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Feather River Bulletin
Quincy, California
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February 28, 2001     Feather River Bulletin
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February 28, 2001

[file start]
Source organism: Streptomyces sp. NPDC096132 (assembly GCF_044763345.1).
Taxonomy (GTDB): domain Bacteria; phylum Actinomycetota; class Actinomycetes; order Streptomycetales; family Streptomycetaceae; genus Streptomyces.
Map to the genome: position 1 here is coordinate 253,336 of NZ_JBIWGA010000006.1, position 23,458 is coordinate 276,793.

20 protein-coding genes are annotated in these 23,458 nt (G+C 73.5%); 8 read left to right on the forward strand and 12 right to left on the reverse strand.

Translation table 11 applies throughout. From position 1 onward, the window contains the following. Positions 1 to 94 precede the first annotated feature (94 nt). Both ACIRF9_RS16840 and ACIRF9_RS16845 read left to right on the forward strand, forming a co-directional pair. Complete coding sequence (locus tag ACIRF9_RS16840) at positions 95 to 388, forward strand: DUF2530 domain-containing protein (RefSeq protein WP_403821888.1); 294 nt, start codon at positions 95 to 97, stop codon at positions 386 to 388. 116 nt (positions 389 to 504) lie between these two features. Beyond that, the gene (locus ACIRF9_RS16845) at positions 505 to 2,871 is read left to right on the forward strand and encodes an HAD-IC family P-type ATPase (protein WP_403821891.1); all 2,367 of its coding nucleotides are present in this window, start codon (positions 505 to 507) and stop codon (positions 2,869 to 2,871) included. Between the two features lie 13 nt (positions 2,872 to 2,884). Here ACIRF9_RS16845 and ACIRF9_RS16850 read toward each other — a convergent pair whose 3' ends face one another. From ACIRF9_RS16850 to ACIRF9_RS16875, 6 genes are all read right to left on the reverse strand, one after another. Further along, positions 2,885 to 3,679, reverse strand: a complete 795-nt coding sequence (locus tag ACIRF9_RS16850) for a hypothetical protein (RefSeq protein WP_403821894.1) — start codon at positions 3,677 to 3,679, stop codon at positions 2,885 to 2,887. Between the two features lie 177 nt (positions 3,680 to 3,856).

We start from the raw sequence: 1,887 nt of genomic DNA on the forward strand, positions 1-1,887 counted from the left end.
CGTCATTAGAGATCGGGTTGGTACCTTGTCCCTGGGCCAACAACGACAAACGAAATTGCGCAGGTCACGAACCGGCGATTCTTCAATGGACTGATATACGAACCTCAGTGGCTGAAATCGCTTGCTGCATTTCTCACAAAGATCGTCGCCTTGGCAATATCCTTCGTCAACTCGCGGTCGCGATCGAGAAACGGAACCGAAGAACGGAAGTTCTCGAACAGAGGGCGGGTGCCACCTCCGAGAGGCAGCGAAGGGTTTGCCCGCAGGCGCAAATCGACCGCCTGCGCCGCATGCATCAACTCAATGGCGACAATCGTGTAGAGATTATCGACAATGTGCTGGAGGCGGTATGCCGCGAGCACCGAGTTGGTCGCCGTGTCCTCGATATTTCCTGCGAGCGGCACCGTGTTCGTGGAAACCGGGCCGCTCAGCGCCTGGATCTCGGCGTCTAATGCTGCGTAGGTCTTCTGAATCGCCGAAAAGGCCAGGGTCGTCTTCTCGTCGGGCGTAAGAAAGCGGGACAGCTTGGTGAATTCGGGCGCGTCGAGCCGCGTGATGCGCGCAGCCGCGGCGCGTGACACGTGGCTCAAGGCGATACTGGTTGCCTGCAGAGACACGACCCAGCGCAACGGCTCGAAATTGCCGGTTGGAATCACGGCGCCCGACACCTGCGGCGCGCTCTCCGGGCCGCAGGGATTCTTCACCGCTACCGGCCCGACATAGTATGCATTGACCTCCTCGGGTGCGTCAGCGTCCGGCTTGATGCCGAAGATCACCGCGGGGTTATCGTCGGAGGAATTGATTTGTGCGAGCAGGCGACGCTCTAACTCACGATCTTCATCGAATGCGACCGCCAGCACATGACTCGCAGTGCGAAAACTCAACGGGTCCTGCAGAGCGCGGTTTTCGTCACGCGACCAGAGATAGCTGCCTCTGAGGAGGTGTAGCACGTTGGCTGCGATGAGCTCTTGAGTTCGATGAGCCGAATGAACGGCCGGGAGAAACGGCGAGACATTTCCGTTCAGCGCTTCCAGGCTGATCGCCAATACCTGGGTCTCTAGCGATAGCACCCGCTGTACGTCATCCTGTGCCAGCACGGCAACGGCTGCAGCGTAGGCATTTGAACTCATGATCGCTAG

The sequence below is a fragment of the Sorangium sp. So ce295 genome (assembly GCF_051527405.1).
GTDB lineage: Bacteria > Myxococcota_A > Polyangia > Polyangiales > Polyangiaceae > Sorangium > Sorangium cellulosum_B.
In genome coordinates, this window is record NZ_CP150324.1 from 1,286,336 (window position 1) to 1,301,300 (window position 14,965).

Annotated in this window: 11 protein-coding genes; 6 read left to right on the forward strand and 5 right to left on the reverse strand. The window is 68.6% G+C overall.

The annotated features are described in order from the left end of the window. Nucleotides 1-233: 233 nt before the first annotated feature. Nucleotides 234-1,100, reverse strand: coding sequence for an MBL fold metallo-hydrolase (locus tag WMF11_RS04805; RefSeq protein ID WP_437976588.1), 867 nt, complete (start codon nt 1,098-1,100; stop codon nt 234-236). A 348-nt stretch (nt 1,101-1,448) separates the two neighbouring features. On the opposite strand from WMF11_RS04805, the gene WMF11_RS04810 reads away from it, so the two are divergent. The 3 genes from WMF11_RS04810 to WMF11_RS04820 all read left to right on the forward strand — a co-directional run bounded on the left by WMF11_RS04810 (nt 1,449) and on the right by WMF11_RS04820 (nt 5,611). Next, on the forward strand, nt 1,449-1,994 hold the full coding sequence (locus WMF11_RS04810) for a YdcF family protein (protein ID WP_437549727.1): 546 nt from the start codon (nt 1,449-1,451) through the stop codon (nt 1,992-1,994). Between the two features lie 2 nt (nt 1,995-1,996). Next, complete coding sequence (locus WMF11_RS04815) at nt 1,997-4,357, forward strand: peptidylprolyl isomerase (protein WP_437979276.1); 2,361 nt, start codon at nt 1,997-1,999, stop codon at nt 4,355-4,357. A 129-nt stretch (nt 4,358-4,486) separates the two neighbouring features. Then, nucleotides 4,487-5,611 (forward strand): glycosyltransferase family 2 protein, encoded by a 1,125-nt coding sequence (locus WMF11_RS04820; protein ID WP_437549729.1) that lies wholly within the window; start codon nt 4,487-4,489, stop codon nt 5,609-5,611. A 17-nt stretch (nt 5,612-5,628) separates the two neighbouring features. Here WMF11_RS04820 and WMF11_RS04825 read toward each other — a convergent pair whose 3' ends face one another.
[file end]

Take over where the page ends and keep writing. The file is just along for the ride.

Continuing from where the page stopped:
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ea Wednesday, Feb. 28, 2001 Bulletin, Progresstve, l I osure. went wron: The closure of the Sierra Pacific Indus- tries sawmill in Loyalton is a painful re- minder that the Clinton administration's environmental policies were a tremen- dous failure on all fronts. Not only has the environmental movement's increased in- fluence recklessly ravaged the economy in natural resource- dependent commu- nities, but the envi- ronment has ar- guably grown worse. It certainly has not improved. The rise of the environmental move- ment was given credibility by former Vice President Gore's unsophisticated, the sky- is-falling approach to protecting birds, trees and streams. It has emphasized a hackneyed, feel-good approach that goad- ed urban residents, with visions of Smokey Bear and Barbara Streisand i dancing through their heads, to donate money and good wishes to the Sierra Club and other enviro groups. It gave environ- mental lobbying groups unprecedented clout in the U.S. Congress, the White House and, more importantly, inside the Department of Agriculture. Lost in the shuffle, however, was sci- ence, reason and simple solutions. It may sound like the beating of a dead horse, but let's consider the Quincy Library Group predicament. A large group of residents-- industrialists and environmentalists alike--from Plumas, Lassen, Sierra and other counties came together to work on the ultimate forestry plan. It expertly combined several elements. It was good for the economy because it allowed the timber industry to cut timber. It was good for the environment because it empha- sized an authenticated scientific ap- proach that actually improved the fitness of the local forests by decreasing fire dan- ger. In other words, it made a lot of sense. To everyone except the national envi- ronmental movement, which spent years and money fighting the Quincy Library :(}rouplegislation. Once the plan some- how tnade its way through the U.S. House of Representatives and the U.S. Senate and President Clinton signed it into law, the administration still found a way to in- capacitate the program by failing to fund it and by shuffling paperwork. Meanwhile, mills have closed and jobs have been lost. This is compounded by the fact that other countries, largely free of the extreme environmental constraints that have gelded industry here, are meet- ing lumber needs at cheaper prices. The fallout includes a probable downturn in the economy. At the same time, the envi- ronment is terrible, the wildlands in Cali- fornia and other areas devastated by fires that are so hot that they ruin rather than renew the earth. What's truly amazing is that things are not worse. The new administration in place ap- pears to be friendlier to the natural re- sources industries, while having genuine, rational concerns about protecting the en- vironment. In other words, it appears to a balanced approach that allows everyone to come out a winner. As a result, it is time for the local communities to look ahead and determine how they want to move forward. No one is pleased when a sawmill closes; it's a sorrowful day. But it's also an opportunity to prepare for the future. Featl bi ishing spaper Michael C. Taborski Publisher Debra Coates Managing Editor Alicla Higbee Indian Valley Editor Terri Nacar Portola Editor Christi Sevtap Chester Editor Shannon Morrow Sports Editor Staff writers Dave Keller, Gail Brown, Victoria Metcalf, Will Farris, Dave Moiler, Rob Brockmeyer, Shayla Ashmore, Sam Williams. In 1981, several months after I finished high school, I went to a party with some of my former classmates. In those days, I was always responsible for bringing the music, due to my impeccable ability to bring new records that were on the cut- ting edge. To this one party, I brought a new record by a new recording artist. It was "Dirty Mind" by Prince. The record went over pretty well. You could dance to the music, and the songs were instantly con- tagious. But, after a while, folks started to catch on to what he was singing about--adult themes so explicit I can't really list them here. I was strongly urged to remove the record and take it away. Around the same time, Prince performed at the Los Ange- les Coliseum, as the opening act for the Rolling Stones. He was booed off the stage, which shocked me because Prince relied on some of the same contraband themes that so many fans prized in the Roiling Stones. I was thinking back to those times in re- cent days, prompted by two events. The f'n:st was the controversial appearance of Eminem on the Grammy Awards telecast. The second is my upcoming high school KELL[[ STAFF WRITER reunion. It seems so odd that, in 2001, someone such as Eminem can cause such a debate at this stage in the game. But that's what makes pop music so appealing--its ability to renew itself. Every few years, an artist will emerge with a fresh sound, message or ability to touch a generation. In the 1950s, it was Elvis. In the 1960s, it was Bob Dylan, Bri- an Wilson and the Beatles. In the1970s, it was the Sex Pistols. In the 1980s, it was X, Prince and Bruce Springsteen. In the 1990s, it was Nirvana. It's too early to say whether Eminem is the type of artist who can redefine the essence of pop music. An artist must ac- complish more than merely instigate a discordant reaction from folks who are Plumas County Museum Director Scott Lawson hasn't or the home in this photo, recently received as part of the museum. He said the Iocadion is mud Crombeq Photo Ptumas County Museum identified the three women a new collection donated to HISTORIAN 75 Years Ago ................. 1926 Advertisement: Ranch for Sale. Known as the Solon Jacks Upper Place, Indian Valley, 333 acres, $4,500. Small down payment with balance to suit purchaser. Interest fwst two years: five percent; thereafter six percent. Plumas County Bank. 50 Years Ago ................. 1951 This week Plumas County employees were given a fiat $20.00 monthly pay increase by the Board of Supervisors. It is estimated that some 55 county workers will be affected by the pay hike at an additional annual cost to taxpayers of $13,500. The raises are effective April 1. 25 Years Ago ................. 1976 The State Supreme Court this week ended a long withstanding feud over whether or not in- cumbent non-attorney judges could seek re--election. The answer was No. This means that Roger Settlemire of Chester and Alan Thieler of Quincy will automatically become judges in Plumas County's two consolidated justice courts, disqualifying Elmer Hoskins. 66 STAFFWRITER I don't get it. One of the most watched television programs to come along in- volves a lot of people who willingly put themselves in impossible and phony sit- uations, and then spend much of each episode bad-mouthing one another. I think it says a lot about our society when one of the top television shows, "Survivors," spends a small amount of time on action, ability and brains, and the majority of the time on candid mo- ments with each and every participant as they build themselves up and tear most of the others down. The producers seem to encourage pairs who come together like geese and then squawk and hiss at others throughout the program. Although team effort seems to be to everyone's advantage, the only time it seems to be exhibited is for a brief time when the teams are waged in athletic competitions. And then, the losing team turns into something from Roman times, where the ideals of survival of the fittest come into play, coupled with survival of the best liked. Who thinks up these shows? Obviously, someone who understands what people will watch. But why? Money? Ratings? A sense of the absurd in seeing what they can get people interested in? The drama aspect is clearly appealing to most--sitting around in the darkness with symbolic torches--and once again getting ready to do one of their own in, just like some primitive tribe. I'm certain there will be spin-offs of likely to be troubled by their way. After all, there have of recording acts who have to many people, or who were tery but had nothing creat tive to offer. Similarly, an artist must more than merely produce projects. After all, people such Mann, Sheryl Crow and John among the best in popular music, l not pioneers. It's a rare recording artist can deliver a ventive and so astonishing alters the course of popular musiC. happened only a handful of times. Although his creative instincts to be indisputable, the situation inem may be an entirel3 His themes mortify people not he's breaking new ground but they're savage, barbaric and Today, it's easy to look back about the apprehensive Prince in 1981. Today, it's d ahead and gauge Eminem's pop music. The other thou about my high school reunion. MYI union is planned for July in Los I'm not sure what I think about it. , I wrote a friend of mine last week! her thoughts on it. "I have some reservations about J I told the woman, a published my oldest friend. "It seems like it's comparing scorecards. There people I do not want to see cumstances, much less at my reunion. And I can only think ple I would to like to see. You've some reunions. What do you She wrote back, "I went to union (in the mid-1980s) and it waS fun. I enjoyed not being the people who were high school. Most of the football were bald and the cheerleaders ried, divorced and mothers vans. It was good to go because some of the mystique out of the ence. ' lso, it was fun to see the' ly liked and to find out the people I didn't know well but ways admired from a distance. like reading the last page of a want to find out what happens ry of a good book; so it is friends. You people, even if they were not close to esting to find out what happened Go. You'll enjoy it. "I really didn't see a lot of ning around trying to impress with what they had become in life. more of a stereotype of reunions the truth of them. I think the tru them is that it's just fun to people you grew up with for enjoying the fact that people in cliques or groups, and are 10 Years Ago ................. 1991 Heavy precipitation and high variety of problems throughout late last week and early this week. ages topped the list of annoyances series of nine inches of precipitation in some saw winds gusting up to 60 miles times. NOTE: Items included in the weekly When column are taken from our newspaper archives and represent style of that particular period. The grammar are not edited, so the copY is as it actually appeared in the pet's., this program. We can have Scouts or Girl Scouts do one another. Of course, have to give up the scan wardrobe choices the but then maybe we can antici on the farm wearing bibbed holding their voting in the barn. Instead of extinguishing the loser can leap from the The possibilities are endless. be fodder for sequels for years Complaining to a colleague program, he said something you can't wait for the next Actually, I've come across the while channel flipping to a watch every week. I have to something so bizarre about the: that I can't help but stop and few minutes, shake my head, I guess the lesson here is like it, I don't have to watch change the channel and move